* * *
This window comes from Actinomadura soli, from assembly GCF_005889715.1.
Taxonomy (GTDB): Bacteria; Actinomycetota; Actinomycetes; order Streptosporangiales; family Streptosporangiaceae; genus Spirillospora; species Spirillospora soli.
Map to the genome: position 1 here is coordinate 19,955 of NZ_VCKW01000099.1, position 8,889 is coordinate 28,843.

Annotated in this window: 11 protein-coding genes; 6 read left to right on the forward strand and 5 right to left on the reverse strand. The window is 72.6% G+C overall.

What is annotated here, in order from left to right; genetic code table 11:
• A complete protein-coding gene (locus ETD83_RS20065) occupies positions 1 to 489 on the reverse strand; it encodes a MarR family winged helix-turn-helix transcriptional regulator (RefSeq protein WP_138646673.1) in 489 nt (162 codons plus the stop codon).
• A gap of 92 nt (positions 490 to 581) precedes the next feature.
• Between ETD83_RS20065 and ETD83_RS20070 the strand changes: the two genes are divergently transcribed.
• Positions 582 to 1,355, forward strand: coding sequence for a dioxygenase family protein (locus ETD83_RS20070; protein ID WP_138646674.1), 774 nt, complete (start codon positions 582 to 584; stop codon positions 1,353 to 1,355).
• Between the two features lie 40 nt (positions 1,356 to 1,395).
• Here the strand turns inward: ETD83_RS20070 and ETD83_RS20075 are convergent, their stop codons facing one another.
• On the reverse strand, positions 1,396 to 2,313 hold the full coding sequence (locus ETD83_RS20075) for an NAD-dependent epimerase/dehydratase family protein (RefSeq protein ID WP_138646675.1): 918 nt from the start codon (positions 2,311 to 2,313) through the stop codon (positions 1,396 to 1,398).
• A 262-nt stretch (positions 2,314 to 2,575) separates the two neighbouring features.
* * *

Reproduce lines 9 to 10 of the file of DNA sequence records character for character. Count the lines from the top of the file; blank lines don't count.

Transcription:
• Positions 582 to 1,355, forward strand: coding sequence for a dioxygenase family protein (locus ETD83_RS20070; protein ID WP_138646674.1), 774 nt, complete (start codon positions 582 to 584; stop codon positions 1,353 to 1,355).
• Between the two features lie 40 nt (positions 1,356 to 1,395).